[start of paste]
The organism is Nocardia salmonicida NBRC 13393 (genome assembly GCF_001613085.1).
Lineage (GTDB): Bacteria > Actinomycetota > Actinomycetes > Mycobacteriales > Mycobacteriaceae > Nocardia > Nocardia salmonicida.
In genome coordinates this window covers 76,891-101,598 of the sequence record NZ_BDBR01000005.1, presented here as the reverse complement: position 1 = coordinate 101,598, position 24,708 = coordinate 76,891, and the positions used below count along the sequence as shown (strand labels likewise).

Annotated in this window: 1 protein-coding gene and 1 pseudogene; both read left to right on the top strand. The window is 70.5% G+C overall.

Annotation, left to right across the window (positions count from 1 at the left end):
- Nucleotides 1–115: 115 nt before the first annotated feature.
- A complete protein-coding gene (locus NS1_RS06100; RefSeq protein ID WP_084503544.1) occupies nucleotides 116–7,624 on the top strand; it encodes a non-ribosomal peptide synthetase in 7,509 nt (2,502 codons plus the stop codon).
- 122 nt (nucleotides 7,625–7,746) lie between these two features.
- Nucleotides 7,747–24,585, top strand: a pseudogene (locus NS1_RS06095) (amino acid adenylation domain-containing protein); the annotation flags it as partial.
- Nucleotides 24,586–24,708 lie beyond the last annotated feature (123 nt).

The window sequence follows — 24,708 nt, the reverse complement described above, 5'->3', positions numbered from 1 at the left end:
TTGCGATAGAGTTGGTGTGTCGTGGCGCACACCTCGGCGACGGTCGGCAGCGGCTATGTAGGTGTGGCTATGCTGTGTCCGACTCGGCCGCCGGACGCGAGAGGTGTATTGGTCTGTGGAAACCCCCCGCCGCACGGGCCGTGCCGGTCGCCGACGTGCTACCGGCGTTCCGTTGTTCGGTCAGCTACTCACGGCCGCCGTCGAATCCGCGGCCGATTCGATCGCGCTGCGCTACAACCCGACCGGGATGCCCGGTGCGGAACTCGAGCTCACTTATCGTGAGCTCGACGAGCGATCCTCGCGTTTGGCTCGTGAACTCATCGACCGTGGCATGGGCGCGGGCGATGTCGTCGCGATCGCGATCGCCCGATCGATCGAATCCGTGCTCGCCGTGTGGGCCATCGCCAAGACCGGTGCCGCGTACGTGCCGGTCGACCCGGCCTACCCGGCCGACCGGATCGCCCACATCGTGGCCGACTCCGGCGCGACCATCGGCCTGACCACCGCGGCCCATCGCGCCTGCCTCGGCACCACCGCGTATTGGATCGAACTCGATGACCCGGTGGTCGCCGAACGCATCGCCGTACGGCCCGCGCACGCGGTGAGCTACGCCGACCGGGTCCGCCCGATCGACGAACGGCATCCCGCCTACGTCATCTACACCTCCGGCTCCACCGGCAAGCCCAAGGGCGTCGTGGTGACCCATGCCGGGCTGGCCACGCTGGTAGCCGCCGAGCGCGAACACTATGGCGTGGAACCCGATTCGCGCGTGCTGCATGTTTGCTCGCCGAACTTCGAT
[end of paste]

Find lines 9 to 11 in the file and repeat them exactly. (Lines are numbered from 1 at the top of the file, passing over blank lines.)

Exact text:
- Nucleotides 7,747–24,585, top strand: a pseudogene (locus NS1_RS06095) (amino acid adenylation domain-containing protein); the annotation flags it as partial.
- Nucleotides 24,586–24,708 lie beyond the last annotated feature (123 nt).

The window sequence follows — 24,708 nt, the reverse complement described above, 5'->3', positions numbered from 1 at the left end: